There were no lows for Derek Jeter, because he never allowed anything but winning be part of his highs.
“What do you think was your best year?” I once asked him.
“That’s easy,” he replied. “’96. ’98, ’99, 2000. 2009. That’s it. A tie.”
Those obviously were the years his Yankee teams won the World Series.
I once asked him what he did differently in batting practice if he, say, got one hit in four games, for him a slump.
“I never change a thing,” he said. “I take it the same way every day. I want it all simple when the game starts and all I have to do is see the ball and try to hit it.”
A couple of weeks later, he tapped me with his bat. “Remember how I said I don’t complicate things by changing?” he asked. “This is the same model bat, same weight, I was given in rookie ball. Never changed a thing.”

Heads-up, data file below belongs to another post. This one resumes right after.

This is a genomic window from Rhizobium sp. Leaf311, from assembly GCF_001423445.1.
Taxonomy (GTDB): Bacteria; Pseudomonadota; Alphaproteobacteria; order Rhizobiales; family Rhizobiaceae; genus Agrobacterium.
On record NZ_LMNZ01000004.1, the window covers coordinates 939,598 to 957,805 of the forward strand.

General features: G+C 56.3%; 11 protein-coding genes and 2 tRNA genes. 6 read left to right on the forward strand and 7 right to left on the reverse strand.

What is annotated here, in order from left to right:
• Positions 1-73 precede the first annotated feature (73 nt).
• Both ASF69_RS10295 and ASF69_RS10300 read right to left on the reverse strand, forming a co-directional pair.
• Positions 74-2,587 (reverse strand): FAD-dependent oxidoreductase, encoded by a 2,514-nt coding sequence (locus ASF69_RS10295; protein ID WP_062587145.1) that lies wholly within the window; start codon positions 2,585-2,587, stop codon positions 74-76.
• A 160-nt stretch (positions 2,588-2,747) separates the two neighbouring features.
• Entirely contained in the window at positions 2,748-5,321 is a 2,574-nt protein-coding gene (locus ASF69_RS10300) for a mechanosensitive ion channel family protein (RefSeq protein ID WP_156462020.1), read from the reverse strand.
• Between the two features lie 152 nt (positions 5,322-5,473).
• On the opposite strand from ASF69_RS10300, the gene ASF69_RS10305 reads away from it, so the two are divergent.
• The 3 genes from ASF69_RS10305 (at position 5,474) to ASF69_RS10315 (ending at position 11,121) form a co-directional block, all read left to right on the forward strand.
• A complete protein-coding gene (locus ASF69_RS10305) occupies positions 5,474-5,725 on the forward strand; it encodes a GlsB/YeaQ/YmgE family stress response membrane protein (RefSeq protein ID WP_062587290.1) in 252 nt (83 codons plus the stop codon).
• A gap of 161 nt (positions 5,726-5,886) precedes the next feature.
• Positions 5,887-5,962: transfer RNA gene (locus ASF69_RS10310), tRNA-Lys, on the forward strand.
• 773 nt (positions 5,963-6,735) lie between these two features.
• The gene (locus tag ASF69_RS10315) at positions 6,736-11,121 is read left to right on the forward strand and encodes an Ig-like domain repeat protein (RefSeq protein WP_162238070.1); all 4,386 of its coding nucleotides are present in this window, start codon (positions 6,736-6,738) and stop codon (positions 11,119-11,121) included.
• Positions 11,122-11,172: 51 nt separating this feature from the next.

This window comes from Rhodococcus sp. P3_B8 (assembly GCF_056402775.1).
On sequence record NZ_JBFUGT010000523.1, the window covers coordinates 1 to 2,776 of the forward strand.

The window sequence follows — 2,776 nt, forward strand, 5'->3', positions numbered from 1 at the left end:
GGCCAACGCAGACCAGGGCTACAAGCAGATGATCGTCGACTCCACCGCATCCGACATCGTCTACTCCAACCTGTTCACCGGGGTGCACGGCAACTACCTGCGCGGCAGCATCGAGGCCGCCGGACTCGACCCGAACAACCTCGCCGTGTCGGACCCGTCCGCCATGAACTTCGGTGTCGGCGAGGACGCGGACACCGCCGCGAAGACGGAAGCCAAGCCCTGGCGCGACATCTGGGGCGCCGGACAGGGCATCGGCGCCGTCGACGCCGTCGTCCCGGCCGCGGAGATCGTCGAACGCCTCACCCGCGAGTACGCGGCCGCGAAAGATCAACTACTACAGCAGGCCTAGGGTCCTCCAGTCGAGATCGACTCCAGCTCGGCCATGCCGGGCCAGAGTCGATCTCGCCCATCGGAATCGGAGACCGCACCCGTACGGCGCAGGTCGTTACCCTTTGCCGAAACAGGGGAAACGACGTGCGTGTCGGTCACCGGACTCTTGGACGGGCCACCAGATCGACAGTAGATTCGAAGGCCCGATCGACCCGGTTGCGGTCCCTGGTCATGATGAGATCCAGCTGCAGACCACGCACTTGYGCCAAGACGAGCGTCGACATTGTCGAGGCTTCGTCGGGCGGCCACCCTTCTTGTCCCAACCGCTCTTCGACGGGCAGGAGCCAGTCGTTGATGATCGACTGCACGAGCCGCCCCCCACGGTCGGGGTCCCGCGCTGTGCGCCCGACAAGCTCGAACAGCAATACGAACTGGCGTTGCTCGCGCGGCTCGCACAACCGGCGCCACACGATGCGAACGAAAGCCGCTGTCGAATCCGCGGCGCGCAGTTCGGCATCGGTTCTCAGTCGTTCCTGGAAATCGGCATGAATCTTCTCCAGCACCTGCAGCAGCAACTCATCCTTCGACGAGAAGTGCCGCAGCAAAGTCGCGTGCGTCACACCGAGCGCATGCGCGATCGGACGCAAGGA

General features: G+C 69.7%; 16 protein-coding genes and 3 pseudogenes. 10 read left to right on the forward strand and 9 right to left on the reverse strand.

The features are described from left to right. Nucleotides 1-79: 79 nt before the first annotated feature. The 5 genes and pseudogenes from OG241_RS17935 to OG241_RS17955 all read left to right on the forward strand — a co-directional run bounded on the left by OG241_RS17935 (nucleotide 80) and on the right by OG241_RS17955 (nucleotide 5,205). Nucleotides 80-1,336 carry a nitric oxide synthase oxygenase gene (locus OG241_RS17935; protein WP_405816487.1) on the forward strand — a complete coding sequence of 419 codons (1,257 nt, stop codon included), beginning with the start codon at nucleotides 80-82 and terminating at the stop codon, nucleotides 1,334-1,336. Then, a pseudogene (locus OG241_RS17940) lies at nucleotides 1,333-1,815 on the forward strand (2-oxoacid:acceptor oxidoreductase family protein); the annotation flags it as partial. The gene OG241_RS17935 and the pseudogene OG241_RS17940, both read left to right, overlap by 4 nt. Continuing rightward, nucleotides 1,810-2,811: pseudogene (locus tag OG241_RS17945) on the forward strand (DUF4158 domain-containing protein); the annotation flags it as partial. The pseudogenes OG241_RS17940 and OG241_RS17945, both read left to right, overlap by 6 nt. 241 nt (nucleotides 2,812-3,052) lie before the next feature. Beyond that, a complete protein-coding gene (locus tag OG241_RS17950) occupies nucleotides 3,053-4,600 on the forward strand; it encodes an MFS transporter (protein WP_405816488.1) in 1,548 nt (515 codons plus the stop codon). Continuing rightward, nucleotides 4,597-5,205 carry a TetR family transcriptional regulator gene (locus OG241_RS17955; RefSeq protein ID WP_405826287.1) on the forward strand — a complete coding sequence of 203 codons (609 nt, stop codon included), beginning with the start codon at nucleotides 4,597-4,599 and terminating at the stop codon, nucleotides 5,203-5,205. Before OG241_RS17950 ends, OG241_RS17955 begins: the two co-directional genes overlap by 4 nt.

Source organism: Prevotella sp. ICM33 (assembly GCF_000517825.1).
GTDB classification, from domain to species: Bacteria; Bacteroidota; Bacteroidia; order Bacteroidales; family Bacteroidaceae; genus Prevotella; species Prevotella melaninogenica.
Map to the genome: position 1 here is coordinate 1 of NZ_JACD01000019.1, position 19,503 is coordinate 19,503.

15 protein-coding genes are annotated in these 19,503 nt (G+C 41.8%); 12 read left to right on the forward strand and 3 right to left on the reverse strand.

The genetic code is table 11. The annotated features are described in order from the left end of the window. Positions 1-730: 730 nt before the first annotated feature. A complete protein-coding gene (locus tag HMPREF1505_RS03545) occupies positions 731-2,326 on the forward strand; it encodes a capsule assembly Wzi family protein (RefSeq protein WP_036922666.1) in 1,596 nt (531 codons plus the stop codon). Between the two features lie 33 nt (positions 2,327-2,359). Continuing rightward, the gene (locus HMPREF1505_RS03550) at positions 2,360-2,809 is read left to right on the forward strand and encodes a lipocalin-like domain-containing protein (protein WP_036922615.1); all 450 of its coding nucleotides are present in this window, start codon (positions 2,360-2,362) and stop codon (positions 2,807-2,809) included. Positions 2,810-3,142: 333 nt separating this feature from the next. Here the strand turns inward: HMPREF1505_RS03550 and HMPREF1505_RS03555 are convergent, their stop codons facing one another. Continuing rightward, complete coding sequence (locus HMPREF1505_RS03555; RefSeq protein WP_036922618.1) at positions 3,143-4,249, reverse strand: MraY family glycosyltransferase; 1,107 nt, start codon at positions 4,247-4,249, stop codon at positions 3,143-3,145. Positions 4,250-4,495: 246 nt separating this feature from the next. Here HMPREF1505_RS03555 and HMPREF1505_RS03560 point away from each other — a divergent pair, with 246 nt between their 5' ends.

One Sunday night some New Jersey Nets were in Boston for a playoff series against the Celtics, and wondered what I was watching. I told them I like to watch great players practice, in this case Jeter taking ground balls.
When he came in to hit, I asked him if he ever fooled around when taking grounders. He gave me a dirty look. “I made 57 errors one year in the minor leagues,” he replied, “and I can make 57 errors again.” Later said he learned that from his minor league infield instructor, Brian Butterfield.
On Opening Day, 2005, the Yankees were at Fenway to watch the Red Sox ring ceremony. Jeter stood on the top step of the dugout the entire time, tipping his cap to Johnny Pesky, watching intently. “It was,” he said afterwards, “a good lesson to remember, a reminder of what is important.”